30 Years Later

Reflections on the end of the Viet Nam War

| April 28, 2005

The United States withdrew from Viet Nam 30 years ago. To commemorate the anniversary Utne.com offers the following links.

Laurel Wamsley, the daughter of a Viet Nam veteran, went to Southeast Asia in search of forgiveness and was surprised to find herself welcomed. Her story, originally published in Common Dreams, was featured in the January/February 2005 issue of Utne magazine.

In the same issue of Utne, Ed Tick writes about his experiences as a psychotherapist who leads reconciliation trips for war veterans and examines the continued effects of Agent Orange on the Vietnamese people.

Created and written by Suel D. Jones, the 'End of the War in Vietnam, 30th Anniversary Message, Petition to U.S. Citizens and Veterans of Vietnam War,' commemorates the end of the war with a formal apology to Viet Nam. The petition explains that 'while Vietnam has never demanded an apology from the U.S. for our massive armed intervention in Vietnam's internal affairs, we nonetheless wish to take this opportunity to express our recognition of America's role in causing tremendous devastation of natural resources, economic dislocation, loss of life, and pain and suffering for millions of people.'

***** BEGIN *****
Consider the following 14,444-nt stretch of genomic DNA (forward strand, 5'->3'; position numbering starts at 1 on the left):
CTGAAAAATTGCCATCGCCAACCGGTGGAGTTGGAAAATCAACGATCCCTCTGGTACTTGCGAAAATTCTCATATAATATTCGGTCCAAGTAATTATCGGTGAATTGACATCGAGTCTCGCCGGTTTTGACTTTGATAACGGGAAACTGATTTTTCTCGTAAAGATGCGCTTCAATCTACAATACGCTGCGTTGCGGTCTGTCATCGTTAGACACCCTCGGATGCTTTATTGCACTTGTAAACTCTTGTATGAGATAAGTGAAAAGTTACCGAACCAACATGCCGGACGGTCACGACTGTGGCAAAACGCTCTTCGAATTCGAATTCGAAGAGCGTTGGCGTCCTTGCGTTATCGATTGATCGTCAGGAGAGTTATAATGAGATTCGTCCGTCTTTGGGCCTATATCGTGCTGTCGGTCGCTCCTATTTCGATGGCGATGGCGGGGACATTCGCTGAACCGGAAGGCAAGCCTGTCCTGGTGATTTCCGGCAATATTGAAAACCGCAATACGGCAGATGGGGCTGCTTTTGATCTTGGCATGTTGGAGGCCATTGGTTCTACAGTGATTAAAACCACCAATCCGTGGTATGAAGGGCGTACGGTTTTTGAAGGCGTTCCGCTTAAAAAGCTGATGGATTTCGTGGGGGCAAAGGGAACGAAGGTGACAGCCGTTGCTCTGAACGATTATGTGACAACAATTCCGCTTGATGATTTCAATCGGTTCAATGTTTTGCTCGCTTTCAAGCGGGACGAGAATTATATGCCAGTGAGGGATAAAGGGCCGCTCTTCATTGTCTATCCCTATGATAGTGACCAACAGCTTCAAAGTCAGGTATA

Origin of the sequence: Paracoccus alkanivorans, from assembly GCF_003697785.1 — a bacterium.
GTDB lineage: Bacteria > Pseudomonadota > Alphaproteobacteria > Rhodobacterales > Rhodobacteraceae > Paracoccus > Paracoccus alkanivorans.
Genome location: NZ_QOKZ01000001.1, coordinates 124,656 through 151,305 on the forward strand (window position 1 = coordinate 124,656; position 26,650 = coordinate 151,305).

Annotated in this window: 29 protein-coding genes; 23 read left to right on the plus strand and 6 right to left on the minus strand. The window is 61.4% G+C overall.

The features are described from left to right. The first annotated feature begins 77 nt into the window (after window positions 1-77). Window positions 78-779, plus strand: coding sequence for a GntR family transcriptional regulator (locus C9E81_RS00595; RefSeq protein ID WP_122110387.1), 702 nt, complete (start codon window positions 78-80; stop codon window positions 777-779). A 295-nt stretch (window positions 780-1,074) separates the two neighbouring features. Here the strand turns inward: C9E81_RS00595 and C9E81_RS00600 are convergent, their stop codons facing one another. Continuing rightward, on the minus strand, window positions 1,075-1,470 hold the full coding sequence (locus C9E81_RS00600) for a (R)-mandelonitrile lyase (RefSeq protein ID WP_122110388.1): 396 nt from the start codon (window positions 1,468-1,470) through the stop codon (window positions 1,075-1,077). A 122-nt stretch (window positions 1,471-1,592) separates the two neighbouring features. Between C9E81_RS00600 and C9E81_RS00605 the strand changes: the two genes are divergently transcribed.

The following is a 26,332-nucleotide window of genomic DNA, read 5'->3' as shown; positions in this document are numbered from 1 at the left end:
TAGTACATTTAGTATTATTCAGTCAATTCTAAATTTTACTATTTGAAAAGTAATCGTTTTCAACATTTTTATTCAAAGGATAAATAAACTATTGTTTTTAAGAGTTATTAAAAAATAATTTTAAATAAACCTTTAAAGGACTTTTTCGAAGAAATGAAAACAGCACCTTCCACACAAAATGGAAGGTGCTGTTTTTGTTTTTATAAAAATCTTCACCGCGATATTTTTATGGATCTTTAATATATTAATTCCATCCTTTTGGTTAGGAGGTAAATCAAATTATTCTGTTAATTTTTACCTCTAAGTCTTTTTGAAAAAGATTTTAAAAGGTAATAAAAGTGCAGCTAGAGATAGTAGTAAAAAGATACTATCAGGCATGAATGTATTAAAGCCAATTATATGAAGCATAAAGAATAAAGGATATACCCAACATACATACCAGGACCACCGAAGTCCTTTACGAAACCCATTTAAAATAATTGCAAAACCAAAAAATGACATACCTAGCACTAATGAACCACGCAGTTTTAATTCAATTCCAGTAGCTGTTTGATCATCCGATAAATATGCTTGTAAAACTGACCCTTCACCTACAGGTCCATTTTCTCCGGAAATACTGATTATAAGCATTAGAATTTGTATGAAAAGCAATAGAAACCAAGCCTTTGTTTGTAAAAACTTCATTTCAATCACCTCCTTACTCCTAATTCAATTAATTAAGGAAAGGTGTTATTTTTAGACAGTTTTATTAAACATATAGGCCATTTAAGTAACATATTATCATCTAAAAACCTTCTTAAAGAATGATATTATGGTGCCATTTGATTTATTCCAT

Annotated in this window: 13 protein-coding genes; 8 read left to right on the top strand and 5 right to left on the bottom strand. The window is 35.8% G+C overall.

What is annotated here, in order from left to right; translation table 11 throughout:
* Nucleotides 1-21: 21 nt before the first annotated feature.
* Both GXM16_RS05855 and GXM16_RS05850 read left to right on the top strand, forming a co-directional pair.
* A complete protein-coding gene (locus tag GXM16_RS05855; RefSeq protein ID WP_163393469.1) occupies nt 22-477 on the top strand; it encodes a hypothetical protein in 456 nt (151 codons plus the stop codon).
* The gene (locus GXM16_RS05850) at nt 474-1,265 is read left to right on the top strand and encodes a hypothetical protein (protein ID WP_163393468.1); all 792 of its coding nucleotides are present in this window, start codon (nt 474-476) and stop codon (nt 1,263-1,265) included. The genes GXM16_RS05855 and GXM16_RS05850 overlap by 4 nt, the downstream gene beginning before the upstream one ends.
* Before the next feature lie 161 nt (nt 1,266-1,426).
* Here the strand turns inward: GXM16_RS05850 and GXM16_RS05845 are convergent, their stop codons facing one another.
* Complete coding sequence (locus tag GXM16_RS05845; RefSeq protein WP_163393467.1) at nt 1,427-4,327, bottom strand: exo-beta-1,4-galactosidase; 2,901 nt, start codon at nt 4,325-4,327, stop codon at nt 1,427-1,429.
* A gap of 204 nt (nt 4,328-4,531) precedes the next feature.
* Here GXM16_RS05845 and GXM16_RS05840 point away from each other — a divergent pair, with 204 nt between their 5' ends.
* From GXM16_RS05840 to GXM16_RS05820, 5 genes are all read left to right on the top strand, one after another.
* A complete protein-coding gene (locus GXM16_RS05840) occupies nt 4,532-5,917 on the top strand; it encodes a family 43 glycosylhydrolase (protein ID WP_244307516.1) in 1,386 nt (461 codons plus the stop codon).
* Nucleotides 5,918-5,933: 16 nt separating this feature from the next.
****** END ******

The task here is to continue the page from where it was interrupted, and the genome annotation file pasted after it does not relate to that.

In August of 1964, President Lyndon Johnson, prompted by alleged attacks against American destroyers in the Gulf of Tonkin, announced retaliatory action against the North Vietnamese. In 1994, 30 years after the Tonkin incident, Norman Solomon wrote that 'by reporting official claims as absolute truths, American journalism opened the floodgates for the bloody Vietnam War.'

Some Viet Nam veterans plan to mark the anniversary by protesting their post-war treatment. 'We believe that April 30, the 30th anniversary of the end of the Vietnam War, is the right time to call attention to the fact that 30 years after the end of that war, veterans of all eras are still battling to preserve the benefits they have and assure adequate funding for veterans health care,' Thomas H. Corey, National President of Viet Nam Veterans of America, says in a press release. The group is planning a rally April 30 for veterans' health care on Capitol Hill.